The former head of the Czech football association, František Chvalovský, has been sentenced to ten years in prison after being convicted of credit fraud. Mr Chvalovský was once a major figure in Czech football, but has spent the last 10 years trying – so far unsuccessfully – to defend himself from fraud charges.
Prague’s Municipal Court ruled on Tuesday that František Chvalovský and four others gave false details to the Komerční Banka bank when applying for an 88 million dollar bank loan. The false information was given on two occasions, in 1998 and 1999, and the funds were used not for a business venture but to pay off existing debts. Martina Lhotáková is the court’s spokeswoman.
“The defendants submitted false information when applying for the loan. The defendants also failed to use the funds for the purposes stated in the application. The initial legal proceedings took far too long: the criminal case against the defendants had to be amended three times because of errors in it.”
The court ruled that Mr Chvalovský and his co-defendants must compensate the bank for the damage caused by the credit fraud. Mr Chvalovský, who denies the allegations, appealed against the verdict. He didn’t appear in court, but his lawyer Jindřich Reichl spoke to reporters afterwards.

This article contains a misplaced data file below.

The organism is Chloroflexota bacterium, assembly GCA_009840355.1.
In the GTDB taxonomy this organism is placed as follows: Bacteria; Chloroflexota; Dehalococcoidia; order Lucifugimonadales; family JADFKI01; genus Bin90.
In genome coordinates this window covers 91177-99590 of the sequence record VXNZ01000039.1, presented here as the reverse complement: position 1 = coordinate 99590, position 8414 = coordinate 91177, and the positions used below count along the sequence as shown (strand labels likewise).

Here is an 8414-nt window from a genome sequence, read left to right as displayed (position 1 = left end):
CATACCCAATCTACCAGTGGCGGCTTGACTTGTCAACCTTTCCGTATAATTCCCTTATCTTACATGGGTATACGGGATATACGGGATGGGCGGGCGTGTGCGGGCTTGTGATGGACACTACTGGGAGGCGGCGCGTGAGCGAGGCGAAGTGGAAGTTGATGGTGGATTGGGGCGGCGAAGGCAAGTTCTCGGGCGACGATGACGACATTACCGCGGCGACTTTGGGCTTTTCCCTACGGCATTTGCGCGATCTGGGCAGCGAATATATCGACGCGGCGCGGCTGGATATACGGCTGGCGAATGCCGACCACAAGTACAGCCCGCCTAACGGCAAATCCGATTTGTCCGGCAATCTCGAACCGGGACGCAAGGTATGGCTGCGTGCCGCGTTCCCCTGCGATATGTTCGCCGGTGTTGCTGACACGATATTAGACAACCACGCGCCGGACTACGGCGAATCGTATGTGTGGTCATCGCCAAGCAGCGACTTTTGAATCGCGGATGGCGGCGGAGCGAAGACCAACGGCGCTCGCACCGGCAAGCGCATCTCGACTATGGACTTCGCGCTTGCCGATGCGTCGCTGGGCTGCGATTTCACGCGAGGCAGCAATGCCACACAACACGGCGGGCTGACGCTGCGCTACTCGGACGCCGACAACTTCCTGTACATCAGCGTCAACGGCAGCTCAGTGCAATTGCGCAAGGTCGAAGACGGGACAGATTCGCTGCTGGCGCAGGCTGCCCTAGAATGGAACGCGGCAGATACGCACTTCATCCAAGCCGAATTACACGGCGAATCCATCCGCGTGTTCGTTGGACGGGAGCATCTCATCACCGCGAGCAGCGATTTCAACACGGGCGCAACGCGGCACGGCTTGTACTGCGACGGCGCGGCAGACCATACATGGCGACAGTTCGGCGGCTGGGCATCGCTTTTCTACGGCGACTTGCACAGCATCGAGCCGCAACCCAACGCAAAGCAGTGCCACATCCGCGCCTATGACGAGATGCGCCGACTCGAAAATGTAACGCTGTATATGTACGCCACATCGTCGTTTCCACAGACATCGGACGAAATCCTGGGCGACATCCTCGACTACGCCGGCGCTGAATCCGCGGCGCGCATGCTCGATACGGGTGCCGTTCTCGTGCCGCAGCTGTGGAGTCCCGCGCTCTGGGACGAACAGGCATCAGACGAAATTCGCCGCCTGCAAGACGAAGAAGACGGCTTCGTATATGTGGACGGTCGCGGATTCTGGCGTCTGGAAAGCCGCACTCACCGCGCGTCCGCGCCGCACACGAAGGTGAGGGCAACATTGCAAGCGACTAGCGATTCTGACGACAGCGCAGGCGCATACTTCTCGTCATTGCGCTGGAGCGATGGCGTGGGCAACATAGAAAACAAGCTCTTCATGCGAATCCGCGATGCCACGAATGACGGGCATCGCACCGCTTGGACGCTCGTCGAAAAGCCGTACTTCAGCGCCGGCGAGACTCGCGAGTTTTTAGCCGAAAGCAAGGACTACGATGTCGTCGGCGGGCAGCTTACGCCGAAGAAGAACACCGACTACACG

“There hasn’t been one wise decision during this entire case, so I wouldn’t expect one now at the close of it. As for my client’s future plans, no matter how this court case is resolved, I can assure you he has no intention of returning to football.”
František Chvalovský was chairman of the Czech FA until 2001, overseeing a period in which the Czech Republic got to the finals of the European Championships. However observers say the period was one marked by high-level corruption in the sport, claims it still hasn’t shaken off. Mr Chvalovský was eventually arrested at Prague’s Ruzyně Airport as he was about to board a plane to Macedonia with the national team for a friendly match, and later spent 10 months in pre-trial detention. He was fired from the post in 2001.
There have even been claims Mr Chvalovský intends to seek re-election to the post of Czech FA chairman; as his lawyer Jindřich Reichl says, there is no truth in them. Mr Reichl, however, is the body’s deputy chairman, and he is standing.
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